Community, Strategy

The Stress-Free Marketing RFP: How to Find the Right Tech Partner and Stay Sane in the Process

By Jason Grunberg

If you want to strike fear into the heart of a marketer, just utter these three words: Request for Proposal.

There is a reason that marketers who have been through the RFP marketing process sometimes jokingly describe themselves as “veterans.” Even at its best, the process can tend toward chaos. Unreliable timelines, complex tech evaluations and no end of cross-departmental cat-herding — the list of potential headaches goes on and on.

But here’s the thing: it doesn’t actually have to be that way. In fact, while they’ll never be easy, with the right approach RFPs can be generative, career-advancing and — dare we say it? — fun.

This, at least, was the takeaway from the latest installment of Bluecore’s recurring Coffee & Commerce roundtable series. Our most recent discussion featured three of Bluecore’s retail strategists with experience on both the tech side and the retailer sides of martech RFP processes: 

Their advice touched on every aspect of the marketing RFP process, from building connections to mapping tech capabilities and beyond.

Plan intensively — and make sure to think ahead

RFPs are daunting, and it can be tempting to dive right in. But this would be a mistake.

A successful marketing RFP is all about planning — not just for what your company needs today, but what it might need in the future.

“What will you need today, tomorrow, next year to make your program work better?” said Randi. When you determine those things in advance, they become your “filter for negotiation.” You know exactly what you can and can’t compromise on.

It’s important to remember that this needs to be a team process. Ideally, you won’t just be posing these questions to your team. You’ll also be soliciting the opinions of your colleagues in other departments who have different perspectives.

“By integrating other people, such as your tech leadership, into the process, you’re going to come across questions you wouldn’t necessarily be able to come up with on your own,” said Gena.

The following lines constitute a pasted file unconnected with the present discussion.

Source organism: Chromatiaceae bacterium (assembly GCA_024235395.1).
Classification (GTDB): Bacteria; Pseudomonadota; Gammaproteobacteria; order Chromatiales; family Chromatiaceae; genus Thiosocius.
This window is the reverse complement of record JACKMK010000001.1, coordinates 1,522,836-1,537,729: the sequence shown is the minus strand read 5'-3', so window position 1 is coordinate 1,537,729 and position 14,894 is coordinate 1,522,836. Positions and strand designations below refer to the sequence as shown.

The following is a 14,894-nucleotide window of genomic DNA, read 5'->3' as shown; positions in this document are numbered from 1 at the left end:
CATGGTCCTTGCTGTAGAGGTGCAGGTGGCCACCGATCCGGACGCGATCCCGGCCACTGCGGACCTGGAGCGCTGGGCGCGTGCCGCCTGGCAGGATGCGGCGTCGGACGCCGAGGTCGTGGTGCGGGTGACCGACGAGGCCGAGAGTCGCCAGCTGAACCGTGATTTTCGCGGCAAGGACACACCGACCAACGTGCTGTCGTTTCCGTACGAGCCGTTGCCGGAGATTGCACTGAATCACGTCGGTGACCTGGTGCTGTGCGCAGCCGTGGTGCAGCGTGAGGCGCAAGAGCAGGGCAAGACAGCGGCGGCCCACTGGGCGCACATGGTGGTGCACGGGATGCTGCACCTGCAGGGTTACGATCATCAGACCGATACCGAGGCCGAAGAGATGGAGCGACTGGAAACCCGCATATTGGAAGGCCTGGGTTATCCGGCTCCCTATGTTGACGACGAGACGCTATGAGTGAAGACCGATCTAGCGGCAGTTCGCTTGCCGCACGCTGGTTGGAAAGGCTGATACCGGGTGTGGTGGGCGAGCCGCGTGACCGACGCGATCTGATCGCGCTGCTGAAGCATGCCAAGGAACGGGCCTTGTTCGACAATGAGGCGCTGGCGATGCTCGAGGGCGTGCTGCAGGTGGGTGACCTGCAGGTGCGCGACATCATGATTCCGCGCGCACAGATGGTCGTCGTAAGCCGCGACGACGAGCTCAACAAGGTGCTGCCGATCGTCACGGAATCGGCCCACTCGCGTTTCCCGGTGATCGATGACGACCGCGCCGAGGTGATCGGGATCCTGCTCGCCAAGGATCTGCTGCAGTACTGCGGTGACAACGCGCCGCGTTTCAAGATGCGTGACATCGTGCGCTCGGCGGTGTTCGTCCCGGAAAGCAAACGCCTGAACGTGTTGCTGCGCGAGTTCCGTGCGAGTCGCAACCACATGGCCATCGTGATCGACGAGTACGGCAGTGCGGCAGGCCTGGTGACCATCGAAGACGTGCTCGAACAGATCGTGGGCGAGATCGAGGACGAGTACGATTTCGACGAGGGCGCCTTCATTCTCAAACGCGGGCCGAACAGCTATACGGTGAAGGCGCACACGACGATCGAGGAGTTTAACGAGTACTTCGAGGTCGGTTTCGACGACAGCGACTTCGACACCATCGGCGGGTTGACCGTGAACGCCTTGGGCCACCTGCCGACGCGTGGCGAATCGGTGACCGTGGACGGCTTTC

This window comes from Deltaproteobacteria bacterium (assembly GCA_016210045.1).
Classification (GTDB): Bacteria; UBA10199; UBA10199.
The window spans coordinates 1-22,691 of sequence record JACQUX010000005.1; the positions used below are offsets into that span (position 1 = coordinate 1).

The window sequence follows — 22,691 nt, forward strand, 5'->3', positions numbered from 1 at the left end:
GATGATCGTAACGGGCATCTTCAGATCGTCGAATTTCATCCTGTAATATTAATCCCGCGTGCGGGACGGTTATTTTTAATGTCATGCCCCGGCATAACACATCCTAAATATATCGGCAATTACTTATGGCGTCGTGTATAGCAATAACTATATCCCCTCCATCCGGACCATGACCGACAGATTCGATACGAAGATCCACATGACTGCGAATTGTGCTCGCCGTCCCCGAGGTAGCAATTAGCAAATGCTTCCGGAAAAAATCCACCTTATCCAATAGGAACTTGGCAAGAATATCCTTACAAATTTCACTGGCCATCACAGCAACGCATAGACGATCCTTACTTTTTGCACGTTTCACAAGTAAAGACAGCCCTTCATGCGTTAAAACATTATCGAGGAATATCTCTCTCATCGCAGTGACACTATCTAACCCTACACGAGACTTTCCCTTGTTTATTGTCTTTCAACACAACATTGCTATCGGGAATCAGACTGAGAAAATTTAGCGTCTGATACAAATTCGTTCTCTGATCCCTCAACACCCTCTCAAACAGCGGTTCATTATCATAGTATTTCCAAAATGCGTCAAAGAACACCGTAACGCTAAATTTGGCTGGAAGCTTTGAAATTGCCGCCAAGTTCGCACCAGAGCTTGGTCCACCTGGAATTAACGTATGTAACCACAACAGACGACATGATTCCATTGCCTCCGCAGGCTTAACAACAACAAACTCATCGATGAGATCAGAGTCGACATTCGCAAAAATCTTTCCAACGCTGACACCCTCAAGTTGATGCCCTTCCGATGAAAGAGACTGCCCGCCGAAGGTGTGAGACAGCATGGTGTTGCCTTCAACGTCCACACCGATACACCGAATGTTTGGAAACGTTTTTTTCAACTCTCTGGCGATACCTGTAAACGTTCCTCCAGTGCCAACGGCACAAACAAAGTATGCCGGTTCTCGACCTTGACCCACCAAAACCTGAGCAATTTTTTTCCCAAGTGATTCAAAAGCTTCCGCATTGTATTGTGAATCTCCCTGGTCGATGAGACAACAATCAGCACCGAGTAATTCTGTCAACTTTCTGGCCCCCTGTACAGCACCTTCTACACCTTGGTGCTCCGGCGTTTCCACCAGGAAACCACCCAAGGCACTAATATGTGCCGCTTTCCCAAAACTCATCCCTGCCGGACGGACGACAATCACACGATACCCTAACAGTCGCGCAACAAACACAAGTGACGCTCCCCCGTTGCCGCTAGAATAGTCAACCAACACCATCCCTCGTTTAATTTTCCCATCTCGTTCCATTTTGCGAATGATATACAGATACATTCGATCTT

Thoroughly planning an RFP also means not getting tangled up in received wisdom that might be outdated — and instead actively solving for the issues you have now. Don’t enter the process assuming you need to find, for instance, a CDP.

As Bradford put it, “You’re not shopping for letters, you’re shopping for problems. The important thing is: What outcomes are you trying to achieve?”

Too often, those involved in the RFP process get stuck in the weeds of what they think they need, which can pointlessly complicate the process. “You’re never going to go down the wrong path if you’re taking a high-level look at what you need and the problems you’re trying to solve for and going from there,” said Gena.

On a related note, it’s important not to get seduced by buzzwords. Vendors may throw out acronyms that they claim can solve all of your problems, though how remains unclear.

“In this industry there’s always a shiny object,” said Sarah Cascone, VP of Marketing at Bluecore and the event’s host. “You need to ask yourself, ‘Is this something I need? Is this actually going to solve the problems my company has and allow me to hit my goals?’”

Use references, tap into communities, and uncover the intangible elements of the partnership

Speaking with a tech vendor can tell you far more than just what their product can do for your company, such as whether they’re a cultural fit.

“I’ve seen instances where vendors were coming and meeting with us without any senior leadership represented,” said Gena. “So even if we love the engineers or tech people, we’d still have to wonder, if senior leadership isn’t showing up on the call, are we just a number to them?”